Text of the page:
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THALLIUM                                                         547

The liver is congested and shows fatty degeneration. The kidneys are con-
gested, the glomeruli are swollen, and cloudy swelling and necrosis of the
cells are seen in the convoluted tubules. The trachea and bronchi are
congested. The lungs are congested with subpleural haemorrhages. The
heart shows fatty degeneration.20

Chemical Analysis.—The detection of thallium in viscera or urine is
carried out as follows 21 : —

A weighed quantity of the material is broken up with hydrochloric acid
and potassium chlorate by Fresenius and Babo method and, when solution of
all the material except fat has been achieved, the liquid is filtered (well
washing the precipitate), and the filtrate boiled until practically all the
excess of chlorine has been driven off or removed by the sulphur dioxide
method. If necessary, it is filtered again, discarding the precipitate. To the
filtrate ammonium chloride and ammonia are added and it is then boiled.
The precipitate which consists of iron, calcium and magnesium chiefly in the
form of phosphates, is filtered off and discarded. It may be advisable to add
a small amount of calcium chloride solution to the liquid before the
ammonia to ensure complete removal of phosphate.

The filtrate is then saturated with sulphuretted hydrogen or an excess
of freshly prepared ammonium sulphide is added; a black precipitate is then,
formed. The precipitate is filtered off, well washed with dilute ammonium
sulphide, and finally with distilled water. It consists of thallium sulphide
together with traces of other metals which precipitate with sulphuretted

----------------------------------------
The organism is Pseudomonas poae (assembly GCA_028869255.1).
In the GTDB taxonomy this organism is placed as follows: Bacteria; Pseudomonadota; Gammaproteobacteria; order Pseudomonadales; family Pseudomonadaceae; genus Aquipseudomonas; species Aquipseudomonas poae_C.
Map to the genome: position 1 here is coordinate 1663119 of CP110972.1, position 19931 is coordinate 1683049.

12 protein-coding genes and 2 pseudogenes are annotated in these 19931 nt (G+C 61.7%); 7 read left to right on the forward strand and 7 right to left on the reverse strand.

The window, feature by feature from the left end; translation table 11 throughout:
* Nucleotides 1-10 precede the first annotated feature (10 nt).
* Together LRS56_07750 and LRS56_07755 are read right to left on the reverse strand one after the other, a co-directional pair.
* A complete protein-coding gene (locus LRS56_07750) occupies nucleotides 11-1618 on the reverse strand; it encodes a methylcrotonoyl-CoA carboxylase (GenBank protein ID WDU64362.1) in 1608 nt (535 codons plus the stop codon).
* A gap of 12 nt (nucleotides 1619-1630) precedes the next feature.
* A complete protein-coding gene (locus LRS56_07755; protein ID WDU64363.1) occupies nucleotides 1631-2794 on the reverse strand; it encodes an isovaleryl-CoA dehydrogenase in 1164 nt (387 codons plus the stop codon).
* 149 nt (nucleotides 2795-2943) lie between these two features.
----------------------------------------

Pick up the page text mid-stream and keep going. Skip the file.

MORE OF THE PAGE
hydrogen in an alkaline solution but so far as toxicological analyses are con-
cerned, the only likely metal to be present—and then only in traces—is
copper. When the precipitate is completely washed it is dissolved off the
paper with hot dilute hydrochloric acid. The thallium is converted into
thallous chloride and any trace of the copper which was present as the
sulphide remains behind, for this sulphide is insoluble in dilute hydrochloric
acid. To the solution ammonia is added in slight excess and the liquid is
boilefi. If the process of separation has been completed no precipitate
should occur at this stage. Any precipitate should be filtered off and
discarded. This filtrate is then made very faintly acid, and excess of potas-
sium iodide solution is added. An immediate yellow precipitate of thallous
iodide forms. As there is some tendency for thallous iodide to come down
in colloidal form, the liquid should be boiled and allowed to stand for
twelve hours.

The precipitate is then collected in a weighed Goodh, crucible and is
well washed, first with potassium iodide solution and subsequently with
alcohol, until the washings give no reaction for an iodide. The crucible is
then dried at 120°C. until constant weight is obtained. Although thallous
iodide is very slightly soluble in water (1 : 17,000), it is almost completely
insoluble in potassium iodide solution and in alcohol, so that filtration in the
cold and washing with these reagents will give an accurate estimate of the
amount present. The iodide after weighing may be confirmed as thallium
by dissolving it in a solution of sodium thiosulphate, in which it is only
dissolved with difficulty, whereas lead iodide is readily soluble.

Finally, some of the iodide may be heated in a Bunsen flame on a plati-
num wire and the characteristic green line in the spectrum obtained.

Medico-Legal Points.—Poisoning by thallium is rare as contrasted with
that by lead or mercury, owing probably to the relatively infrequent use of
the former in medicine and industry. A few accidental cases of poisoning
have occurred from the internal administration of thallium acetate or from

20.    Roche Lynch and Scovell, Lancet, Dec. 20, 1930, p. 1342.

21,    Ibid., p. 1342.